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Valuable But Toxic: World’s E-waste Goes to Waste

April 20, 2015

Valuable But Toxic: World’s E-waste Goes to Waste

The United States and China produce the most e-waste overall – 32 percent of the world’s total. But the top per capita e-waste producers are the wealthy nations of northern and western Europe, the top five being Norway, Switzerland, Iceland, Denmark, and the United Kingdom.

In 2014, people worldwide discarded all but a fraction of an estimated 41.8 million metric tonnes of electrical and electronic products – mostly end-of-life kitchen, laundry and bathroom equipment like microwave ovens, washing machines and dishwashers.

And the volume of e-waste is expected to rise by 21 percent to 50 million metric tonnes (Mt) in 2018.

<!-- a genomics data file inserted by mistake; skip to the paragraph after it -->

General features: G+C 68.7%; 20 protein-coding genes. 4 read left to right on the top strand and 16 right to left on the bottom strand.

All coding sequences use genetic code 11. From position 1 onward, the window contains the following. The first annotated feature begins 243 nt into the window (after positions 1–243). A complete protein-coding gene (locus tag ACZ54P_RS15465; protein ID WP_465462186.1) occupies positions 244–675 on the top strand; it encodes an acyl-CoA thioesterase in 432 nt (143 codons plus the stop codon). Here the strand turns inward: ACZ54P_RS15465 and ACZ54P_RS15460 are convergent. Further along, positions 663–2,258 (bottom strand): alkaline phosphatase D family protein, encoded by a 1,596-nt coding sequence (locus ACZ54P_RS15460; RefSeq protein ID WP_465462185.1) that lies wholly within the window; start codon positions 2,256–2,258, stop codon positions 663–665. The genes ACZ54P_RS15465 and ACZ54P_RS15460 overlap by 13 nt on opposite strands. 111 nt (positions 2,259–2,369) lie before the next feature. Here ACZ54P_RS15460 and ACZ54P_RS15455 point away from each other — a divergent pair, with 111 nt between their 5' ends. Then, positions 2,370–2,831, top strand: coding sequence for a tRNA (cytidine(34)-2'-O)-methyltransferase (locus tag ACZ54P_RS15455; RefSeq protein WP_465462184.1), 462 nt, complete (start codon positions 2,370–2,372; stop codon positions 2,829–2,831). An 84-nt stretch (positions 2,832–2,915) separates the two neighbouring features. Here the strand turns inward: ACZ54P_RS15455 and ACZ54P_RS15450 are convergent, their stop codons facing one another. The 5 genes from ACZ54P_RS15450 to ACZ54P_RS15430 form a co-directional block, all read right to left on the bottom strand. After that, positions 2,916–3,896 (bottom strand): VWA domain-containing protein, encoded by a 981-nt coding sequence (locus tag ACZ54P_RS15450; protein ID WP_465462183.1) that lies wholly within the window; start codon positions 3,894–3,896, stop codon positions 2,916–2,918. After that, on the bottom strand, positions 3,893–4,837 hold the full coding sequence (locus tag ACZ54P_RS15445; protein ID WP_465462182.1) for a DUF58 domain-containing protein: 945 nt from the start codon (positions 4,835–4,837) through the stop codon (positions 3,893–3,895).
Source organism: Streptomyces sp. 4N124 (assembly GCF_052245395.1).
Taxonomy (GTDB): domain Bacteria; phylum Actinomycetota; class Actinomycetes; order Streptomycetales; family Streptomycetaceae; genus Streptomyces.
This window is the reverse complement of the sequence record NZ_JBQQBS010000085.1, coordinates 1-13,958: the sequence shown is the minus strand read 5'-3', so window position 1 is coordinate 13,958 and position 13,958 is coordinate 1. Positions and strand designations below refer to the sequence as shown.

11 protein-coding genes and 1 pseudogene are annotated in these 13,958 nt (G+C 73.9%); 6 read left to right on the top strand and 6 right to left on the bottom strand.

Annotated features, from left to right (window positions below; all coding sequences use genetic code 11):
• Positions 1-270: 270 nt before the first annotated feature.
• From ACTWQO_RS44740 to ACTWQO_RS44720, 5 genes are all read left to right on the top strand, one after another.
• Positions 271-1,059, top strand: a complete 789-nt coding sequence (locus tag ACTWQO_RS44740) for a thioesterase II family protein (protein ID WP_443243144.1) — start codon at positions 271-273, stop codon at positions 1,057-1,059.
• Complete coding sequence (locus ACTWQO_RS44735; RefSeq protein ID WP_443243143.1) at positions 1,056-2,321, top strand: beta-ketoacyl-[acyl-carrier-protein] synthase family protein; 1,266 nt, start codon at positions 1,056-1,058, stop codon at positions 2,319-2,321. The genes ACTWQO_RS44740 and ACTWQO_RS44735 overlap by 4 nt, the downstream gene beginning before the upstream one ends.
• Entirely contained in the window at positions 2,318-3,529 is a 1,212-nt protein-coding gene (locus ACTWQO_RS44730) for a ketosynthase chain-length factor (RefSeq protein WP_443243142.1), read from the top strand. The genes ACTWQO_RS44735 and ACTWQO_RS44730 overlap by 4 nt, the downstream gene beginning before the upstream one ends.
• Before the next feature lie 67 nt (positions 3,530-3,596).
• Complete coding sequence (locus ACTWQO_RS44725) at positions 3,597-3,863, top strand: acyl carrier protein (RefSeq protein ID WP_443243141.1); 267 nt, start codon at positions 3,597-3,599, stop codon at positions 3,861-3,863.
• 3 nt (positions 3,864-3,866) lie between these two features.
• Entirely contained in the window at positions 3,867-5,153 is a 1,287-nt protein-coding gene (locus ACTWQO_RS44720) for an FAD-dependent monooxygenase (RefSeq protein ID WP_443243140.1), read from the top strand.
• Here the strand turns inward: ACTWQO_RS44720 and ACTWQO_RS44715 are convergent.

The new figures were released Sunday in the Global E-Waste Monitor 2014, a report compiled by the United Nations University, the UN’s think tank.

UN Under-Secretary-General David Malone, rector of UNU, said, “Worldwide, e-waste constitutes a valuable ‘urban mine’ – a large potential reservoir of recyclable materials. At the same time, the hazardous content of e-waste constitutes a ‘toxic mine’ that must be managed with extreme care.”

Read more at Environment News Service.

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